Kade Patanavanich, Methavee Worawattanakul, and I just published “Longitudinal bidirectional association between youth electronic cigarette use and tobacco cigarette smoking initiation in Thailand” in Tobacco Control. This paper shows that in Thailand, as in richer countries, never-smoking youth who use e-cigarettes are more likely to become smokers than kids who don’t use e-cigarettes. (Kids who start with cigarettes are also more likely to add e-cigarettes.) The only difference between the risk we found and the average risks found in earlier studies done in rich countries is that the risk of going on to cigarettes we found in Thailand was higher. This may reflect the fact that our study was done at a time when the more addictive protonated e-cigs pioneered by Juul dominated the market whereas the earlier studies were mostly done when the market was dominated by older generation e-cigs.
This paper provides important evidence for Thai policy makers to maintain their ban on sales of electronic nicotine deliver devices (which include liquid e-cigs and solid heated tobacco products) despite industry pressure. Our new paper specifically debunks claims by e-cig advocates in Thailand that youth e-cig use does not increase cigarette smoking.
This is a longitudinal study where youth are followed forward in time, so there is not an issue of reverse causality, a criticism popular with e-cig advocates.
Here is the abstract:
Introduction: This study quantifies the longitudinal association between e-cigarette use and subsequent conventional cigarette initiation and vice versa among Thai youths.
Methods: Data from a longitudinal survey of 6045 Thai seventh grade students with baseline in 2019 and the 12-month follow-up in 2020 were analysed using complex survey multivariate logistic regressions to assess whether e-cigarette use was associated with subsequent cigarette smoking (ever, current and dual product users at follow-up) among baseline never smokers.
Results: Consistent with prior findings from other countries, among those who had never smoked cigarettes at baseline, ever e-cigarette users were more likely to try cigarette smoking (adjusted OR 4.44; 95% CI 2.23 to 8.86; p<0.001), or become dual users (adjusted OR 5.31; 95% CI 2.63 to 10.74; p<0.001) 1 year later. Baseline current e-cigarette users were more likely to become ever smokers (adjusted OR 5.37; 95% CI 1.82 to 15.90; p=0.005), current smokers (OR 3.92; 95% CI 1.69 to 9.14; p=0.003) and dual product users (adjusted OR 6.96; 95% CI 1.54 to 31.38; p=0.015) at the 12-month follow-up than non-e-cigarette users. Similarly, among never e-cigarette users at baseline, ever cigarette smoking were more likely to try e-cigarettes (adjusted OR 3.38; 95% CI 1.66 to 6.88; p=0.002), currently use e-cigarettes (adjusted OR 2.75; 95% CI 1.47 to 5.13; p=0.003) and currently use both e-cigarettes and cigarettes (adjusted OR 4.87; 95% CI 2.92 to 8.13; p<0.001) at the follow-up than never smokers. Among never e-cigarette users at baseline, current-cigarette smoking were more likely to try e-cigarettes (adjusted OR 6.21; 95% CI 2.58 to 14.95; p<0.001), currently use e-cigarettes (adjusted OR 2.80; 95% CI 1.27 to 6.14; p=0.014) and currently use both e-cigarettes and cigarettes (adjusted OR 7.70; 95% CI 3.45 to 17.19; p<0.001) at the follow-up than never smokers.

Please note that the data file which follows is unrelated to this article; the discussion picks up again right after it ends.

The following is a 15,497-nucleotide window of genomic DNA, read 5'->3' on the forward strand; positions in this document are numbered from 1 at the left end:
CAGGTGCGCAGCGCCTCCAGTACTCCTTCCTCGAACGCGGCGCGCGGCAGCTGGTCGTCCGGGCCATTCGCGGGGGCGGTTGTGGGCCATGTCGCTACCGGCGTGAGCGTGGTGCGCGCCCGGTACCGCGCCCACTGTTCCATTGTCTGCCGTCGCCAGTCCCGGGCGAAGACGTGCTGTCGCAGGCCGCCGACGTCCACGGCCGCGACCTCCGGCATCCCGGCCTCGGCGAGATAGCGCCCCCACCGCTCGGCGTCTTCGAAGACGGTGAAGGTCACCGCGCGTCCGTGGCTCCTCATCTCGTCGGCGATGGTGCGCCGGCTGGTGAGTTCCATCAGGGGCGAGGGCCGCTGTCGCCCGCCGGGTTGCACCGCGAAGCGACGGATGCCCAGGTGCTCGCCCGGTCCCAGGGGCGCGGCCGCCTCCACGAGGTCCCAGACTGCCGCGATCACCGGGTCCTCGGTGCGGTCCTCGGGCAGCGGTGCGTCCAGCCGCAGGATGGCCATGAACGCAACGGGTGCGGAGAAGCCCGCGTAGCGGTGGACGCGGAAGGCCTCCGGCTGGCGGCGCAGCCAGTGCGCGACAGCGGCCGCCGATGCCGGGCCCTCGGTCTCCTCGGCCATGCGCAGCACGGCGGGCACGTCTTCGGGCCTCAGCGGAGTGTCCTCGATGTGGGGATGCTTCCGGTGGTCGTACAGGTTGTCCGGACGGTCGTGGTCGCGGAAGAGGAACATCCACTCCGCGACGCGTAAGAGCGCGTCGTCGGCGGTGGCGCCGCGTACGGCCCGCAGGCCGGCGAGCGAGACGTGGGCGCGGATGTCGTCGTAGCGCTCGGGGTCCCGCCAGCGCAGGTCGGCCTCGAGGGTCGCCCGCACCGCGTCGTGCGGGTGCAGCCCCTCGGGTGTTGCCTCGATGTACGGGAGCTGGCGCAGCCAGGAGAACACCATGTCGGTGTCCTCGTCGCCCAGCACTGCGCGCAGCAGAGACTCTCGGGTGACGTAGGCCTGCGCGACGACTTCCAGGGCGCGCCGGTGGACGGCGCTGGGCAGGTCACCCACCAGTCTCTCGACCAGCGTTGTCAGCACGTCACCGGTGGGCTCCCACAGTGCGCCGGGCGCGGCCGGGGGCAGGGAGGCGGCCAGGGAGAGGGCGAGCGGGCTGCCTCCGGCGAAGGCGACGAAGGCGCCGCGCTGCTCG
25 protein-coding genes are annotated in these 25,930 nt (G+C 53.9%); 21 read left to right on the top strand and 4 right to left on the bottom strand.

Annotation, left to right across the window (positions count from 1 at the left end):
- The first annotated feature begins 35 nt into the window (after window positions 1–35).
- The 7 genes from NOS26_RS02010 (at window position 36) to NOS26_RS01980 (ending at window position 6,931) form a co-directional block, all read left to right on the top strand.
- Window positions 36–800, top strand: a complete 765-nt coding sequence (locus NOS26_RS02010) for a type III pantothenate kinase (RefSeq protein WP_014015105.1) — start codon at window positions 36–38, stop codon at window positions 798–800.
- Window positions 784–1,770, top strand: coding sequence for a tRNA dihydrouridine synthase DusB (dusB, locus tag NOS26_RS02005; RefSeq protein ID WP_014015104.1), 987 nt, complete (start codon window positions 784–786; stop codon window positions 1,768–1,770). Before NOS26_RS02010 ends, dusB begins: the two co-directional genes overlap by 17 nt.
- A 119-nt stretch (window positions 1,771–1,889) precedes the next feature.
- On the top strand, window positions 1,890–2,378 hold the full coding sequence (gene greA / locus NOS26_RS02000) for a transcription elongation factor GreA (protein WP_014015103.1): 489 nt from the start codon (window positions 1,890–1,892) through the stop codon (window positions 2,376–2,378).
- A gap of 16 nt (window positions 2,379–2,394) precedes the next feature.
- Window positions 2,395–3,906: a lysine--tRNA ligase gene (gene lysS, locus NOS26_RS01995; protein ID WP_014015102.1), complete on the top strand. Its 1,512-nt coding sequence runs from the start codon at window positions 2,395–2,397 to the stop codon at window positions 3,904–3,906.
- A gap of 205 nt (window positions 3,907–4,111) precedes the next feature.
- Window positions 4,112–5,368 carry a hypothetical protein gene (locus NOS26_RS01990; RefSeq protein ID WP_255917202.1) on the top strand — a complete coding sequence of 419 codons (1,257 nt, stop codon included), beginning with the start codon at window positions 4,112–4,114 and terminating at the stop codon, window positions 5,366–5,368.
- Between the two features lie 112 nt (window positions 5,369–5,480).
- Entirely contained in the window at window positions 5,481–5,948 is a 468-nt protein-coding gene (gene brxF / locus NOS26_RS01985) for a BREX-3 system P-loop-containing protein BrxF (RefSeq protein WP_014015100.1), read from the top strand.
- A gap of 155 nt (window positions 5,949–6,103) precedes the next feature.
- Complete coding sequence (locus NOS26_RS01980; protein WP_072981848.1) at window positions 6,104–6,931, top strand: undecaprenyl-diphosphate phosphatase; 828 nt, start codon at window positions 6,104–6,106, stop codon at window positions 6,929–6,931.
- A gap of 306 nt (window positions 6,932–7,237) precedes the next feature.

Conclusions: This longitudinal study in Asian low-income and middle-income countries supports the prospective association of youth e-cigarette use with subsequent smoking initiation and youth cigarette use with subsequent e-cigarette initiation that is similar to that observed in high-income Western countries.
The full citation is: Patanavanich R, Worawattanakul M, Glantz S. Longitudinal bidirectional association between youth electronic cigarette use and tobacco cigarette smoking initiation in Thailand. Tob Control. 2022 Sep 14:tobaccocontrol-2022-057491. doi: 10.1136/tc-2022-057491. Epub ahead of print. PMID: 36104174. It is available here.